Some Milky Way satellite galaxies are among the oldest in the universe

Discovery affirms scientists' model of dark matter having driven cosmic evolution.
By Laurel Kornfeld | Aug 17, 2018
Several faint dwarf galaxies that are satellites of the Milky Way are among the oldest galaxies in the universe and may be more than 13 billion years old.

A research team composed of scientists from the Institute for Computational Cosmology (ICC) at Durham Universityin northeast England and the Harvard Smithsonian Center for Astrophysics (CfA) discovered two types of ancient satellite galaxies in orbit around the Milky Way.

One is a very faint group of galaxies that date back to about 100 million years after the formation of the universe's earliest atoms, approximately 380,000 years after the Big Bang. These were atoms of hydrogen, the simplest element in existence. During a time period known as the "cosmic dark ages," these hydrogen atoms formed clouds, cooled, and settled into small clumps of dark matter.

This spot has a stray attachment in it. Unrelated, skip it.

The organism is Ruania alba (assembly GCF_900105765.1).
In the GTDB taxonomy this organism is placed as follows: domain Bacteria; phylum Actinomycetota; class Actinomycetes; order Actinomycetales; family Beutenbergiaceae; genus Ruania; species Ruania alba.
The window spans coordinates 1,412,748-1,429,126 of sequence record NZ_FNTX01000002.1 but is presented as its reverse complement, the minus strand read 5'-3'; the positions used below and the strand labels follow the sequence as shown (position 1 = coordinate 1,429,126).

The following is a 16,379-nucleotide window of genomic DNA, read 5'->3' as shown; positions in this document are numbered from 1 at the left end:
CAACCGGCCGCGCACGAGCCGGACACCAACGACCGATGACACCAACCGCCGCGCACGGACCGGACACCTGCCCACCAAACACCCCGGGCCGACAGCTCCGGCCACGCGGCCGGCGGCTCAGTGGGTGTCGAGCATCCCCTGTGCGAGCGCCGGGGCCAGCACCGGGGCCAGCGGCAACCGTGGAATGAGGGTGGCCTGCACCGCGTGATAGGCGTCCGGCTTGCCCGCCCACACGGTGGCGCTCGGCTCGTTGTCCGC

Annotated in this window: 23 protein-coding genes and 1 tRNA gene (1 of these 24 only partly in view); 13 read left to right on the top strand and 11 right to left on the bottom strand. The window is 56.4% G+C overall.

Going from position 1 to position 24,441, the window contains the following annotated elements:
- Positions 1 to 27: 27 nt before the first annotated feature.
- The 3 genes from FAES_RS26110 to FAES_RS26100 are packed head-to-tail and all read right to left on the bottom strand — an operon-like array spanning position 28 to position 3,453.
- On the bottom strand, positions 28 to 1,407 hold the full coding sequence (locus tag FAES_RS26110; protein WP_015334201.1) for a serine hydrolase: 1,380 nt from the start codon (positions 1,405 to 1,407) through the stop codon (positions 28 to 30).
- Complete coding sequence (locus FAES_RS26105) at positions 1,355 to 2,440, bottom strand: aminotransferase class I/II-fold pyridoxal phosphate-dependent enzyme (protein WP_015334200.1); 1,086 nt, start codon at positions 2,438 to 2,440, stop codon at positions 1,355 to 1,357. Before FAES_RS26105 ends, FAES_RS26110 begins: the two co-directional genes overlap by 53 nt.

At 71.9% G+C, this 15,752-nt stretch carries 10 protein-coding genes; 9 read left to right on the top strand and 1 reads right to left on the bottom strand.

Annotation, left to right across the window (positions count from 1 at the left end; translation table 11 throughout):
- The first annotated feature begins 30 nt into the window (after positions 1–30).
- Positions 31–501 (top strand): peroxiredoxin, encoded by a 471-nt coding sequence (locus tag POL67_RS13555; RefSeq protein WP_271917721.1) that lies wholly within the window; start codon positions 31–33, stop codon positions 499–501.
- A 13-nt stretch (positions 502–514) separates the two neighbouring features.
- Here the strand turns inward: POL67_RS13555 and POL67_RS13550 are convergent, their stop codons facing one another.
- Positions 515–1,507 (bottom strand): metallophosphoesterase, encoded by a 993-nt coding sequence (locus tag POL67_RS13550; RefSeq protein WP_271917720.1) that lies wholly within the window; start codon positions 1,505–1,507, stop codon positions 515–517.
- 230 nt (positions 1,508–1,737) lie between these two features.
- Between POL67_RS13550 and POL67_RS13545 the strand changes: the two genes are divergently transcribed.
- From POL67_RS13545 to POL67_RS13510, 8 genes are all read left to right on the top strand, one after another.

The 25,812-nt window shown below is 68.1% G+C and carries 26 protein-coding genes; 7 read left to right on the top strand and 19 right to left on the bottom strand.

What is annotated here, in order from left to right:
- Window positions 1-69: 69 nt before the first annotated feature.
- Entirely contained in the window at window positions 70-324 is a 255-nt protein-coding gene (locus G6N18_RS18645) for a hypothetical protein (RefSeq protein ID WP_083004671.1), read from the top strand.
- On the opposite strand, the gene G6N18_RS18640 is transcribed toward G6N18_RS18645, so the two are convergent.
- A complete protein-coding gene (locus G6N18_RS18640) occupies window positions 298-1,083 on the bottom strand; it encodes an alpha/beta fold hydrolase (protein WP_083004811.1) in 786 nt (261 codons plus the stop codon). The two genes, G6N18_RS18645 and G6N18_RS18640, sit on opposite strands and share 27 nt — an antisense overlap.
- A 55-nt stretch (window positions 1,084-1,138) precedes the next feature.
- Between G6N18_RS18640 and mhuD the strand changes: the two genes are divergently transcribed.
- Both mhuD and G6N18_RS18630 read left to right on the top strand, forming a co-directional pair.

The "cosmic dark ages" ended when the gas in these clouds became unstable and started forming the first stars that made up the earliest galaxies.

While the first group of galaxies formed after the "cosmic dark ages," the second one formed hundreds of millions of years later, after the universe's first stars ionized the early hydrogen atoms by bombarding them with intense ultraviolet radiation. These galaxies are somewhat brighter than their earlier counterparts.

The ionized hydrogen settled into larger clumps of dark matter, halting galaxy formation for about a billion years until the ionized gases were able to cool and resume star formation.

"A decade ago, the faintest galaxies in the vicinity of the Milky Way would have gone under the radar. With the increasing sensitivity of present and future galaxy censuses, a whole new trove of the tiniest galaxies has come into the light, allowing us to test theoretical models in new regimes," said Sownak Bose, now at CfA.

"Our finding supports the current model for the evolution of the universe, the 'Lambda-cold-dark-matter model,' in which the elementary particles that make up the dark matter drive cosmic evolution," explained ICC director Carlos Frenk.

"Finding some of the very first galaxies that formed in our universe orbiting in the Milky Way's own backyard is the astronomical equivalent of finding the remains of the first humans that inhabited the Earth," he emphasized.

Galaxies Segue-1, Bootes 1, Tucana II, and Ursa Major 1 were identified as probable members of the older group of Milky Way satellites.

Findings of the study have been published in the Astrophysical Journal.



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